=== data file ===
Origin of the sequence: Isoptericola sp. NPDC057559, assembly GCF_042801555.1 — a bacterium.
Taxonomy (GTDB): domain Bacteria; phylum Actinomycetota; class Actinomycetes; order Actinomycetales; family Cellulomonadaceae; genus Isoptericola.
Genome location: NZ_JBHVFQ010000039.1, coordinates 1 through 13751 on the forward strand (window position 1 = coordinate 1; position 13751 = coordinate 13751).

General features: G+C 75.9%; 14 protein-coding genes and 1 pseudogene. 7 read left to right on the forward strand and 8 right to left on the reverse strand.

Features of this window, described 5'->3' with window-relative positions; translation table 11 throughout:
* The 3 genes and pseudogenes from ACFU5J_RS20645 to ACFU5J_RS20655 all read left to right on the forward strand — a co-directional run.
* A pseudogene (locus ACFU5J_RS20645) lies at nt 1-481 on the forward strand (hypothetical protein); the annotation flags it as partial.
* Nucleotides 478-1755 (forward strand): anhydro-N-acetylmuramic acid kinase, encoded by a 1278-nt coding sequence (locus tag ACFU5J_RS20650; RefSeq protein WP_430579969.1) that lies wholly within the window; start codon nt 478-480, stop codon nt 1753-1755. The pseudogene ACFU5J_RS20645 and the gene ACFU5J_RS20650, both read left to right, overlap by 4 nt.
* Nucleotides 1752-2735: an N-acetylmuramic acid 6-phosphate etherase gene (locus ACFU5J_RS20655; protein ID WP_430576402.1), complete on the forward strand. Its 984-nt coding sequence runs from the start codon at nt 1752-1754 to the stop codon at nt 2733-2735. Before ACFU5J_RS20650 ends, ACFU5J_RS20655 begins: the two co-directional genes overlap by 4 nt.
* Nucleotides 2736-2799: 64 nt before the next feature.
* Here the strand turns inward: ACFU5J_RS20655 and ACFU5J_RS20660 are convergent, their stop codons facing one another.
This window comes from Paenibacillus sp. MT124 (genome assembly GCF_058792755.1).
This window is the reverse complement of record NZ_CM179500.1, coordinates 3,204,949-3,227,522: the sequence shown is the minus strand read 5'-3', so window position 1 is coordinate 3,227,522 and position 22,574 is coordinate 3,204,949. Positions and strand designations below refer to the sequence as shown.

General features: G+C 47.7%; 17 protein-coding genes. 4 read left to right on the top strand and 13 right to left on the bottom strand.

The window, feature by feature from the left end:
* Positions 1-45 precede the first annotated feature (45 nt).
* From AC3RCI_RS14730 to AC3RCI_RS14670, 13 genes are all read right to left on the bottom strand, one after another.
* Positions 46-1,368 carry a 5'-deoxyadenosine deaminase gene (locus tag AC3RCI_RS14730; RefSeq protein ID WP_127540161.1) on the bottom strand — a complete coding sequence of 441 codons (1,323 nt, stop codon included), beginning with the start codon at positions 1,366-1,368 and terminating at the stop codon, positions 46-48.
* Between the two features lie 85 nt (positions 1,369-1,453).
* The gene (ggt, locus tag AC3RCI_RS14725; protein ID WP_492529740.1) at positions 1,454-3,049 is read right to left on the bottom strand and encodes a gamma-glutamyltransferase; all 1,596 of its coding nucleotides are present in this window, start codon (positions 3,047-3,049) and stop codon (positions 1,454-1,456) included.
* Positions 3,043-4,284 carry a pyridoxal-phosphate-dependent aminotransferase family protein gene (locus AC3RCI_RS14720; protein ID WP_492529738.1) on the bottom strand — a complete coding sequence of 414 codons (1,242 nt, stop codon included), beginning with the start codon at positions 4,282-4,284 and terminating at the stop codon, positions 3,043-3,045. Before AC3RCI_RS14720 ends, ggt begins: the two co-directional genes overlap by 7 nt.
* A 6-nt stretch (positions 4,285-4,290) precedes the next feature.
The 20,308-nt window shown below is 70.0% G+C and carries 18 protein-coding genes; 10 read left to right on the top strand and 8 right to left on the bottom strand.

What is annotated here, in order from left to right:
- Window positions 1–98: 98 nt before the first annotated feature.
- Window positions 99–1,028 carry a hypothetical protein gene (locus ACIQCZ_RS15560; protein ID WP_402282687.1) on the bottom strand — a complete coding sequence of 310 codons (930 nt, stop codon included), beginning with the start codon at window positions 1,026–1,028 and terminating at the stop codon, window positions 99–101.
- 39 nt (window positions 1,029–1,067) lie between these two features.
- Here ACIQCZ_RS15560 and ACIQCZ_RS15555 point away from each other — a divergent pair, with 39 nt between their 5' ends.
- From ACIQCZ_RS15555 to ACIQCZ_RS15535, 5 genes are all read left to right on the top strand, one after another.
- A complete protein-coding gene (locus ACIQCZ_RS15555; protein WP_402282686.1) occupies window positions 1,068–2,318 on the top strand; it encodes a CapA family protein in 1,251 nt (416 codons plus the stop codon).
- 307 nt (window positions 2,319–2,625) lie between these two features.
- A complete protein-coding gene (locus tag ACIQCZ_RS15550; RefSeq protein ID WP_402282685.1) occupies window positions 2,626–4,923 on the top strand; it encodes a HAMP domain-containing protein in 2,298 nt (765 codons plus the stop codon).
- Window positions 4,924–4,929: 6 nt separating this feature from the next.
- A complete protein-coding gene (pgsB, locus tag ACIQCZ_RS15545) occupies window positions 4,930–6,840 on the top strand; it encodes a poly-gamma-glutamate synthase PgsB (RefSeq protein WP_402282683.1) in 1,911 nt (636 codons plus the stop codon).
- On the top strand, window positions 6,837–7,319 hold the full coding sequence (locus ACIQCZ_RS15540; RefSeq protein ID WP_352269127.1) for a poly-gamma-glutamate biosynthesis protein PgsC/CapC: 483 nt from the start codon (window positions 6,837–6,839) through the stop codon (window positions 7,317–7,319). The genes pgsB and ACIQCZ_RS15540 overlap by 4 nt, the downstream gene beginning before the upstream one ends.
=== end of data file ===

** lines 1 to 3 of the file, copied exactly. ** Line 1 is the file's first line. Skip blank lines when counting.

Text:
Origin of the sequence: Isoptericola sp. NPDC057559, assembly GCF_042801555.1 — a bacterium.
Taxonomy (GTDB): domain Bacteria; phylum Actinomycetota; class Actinomycetes; order Actinomycetales; family Cellulomonadaceae; genus Isoptericola.
Genome location: NZ_JBHVFQ010000039.1, coordinates 1 through 13751 on the forward strand (window position 1 = coordinate 1; position 13751 = coordinate 13751).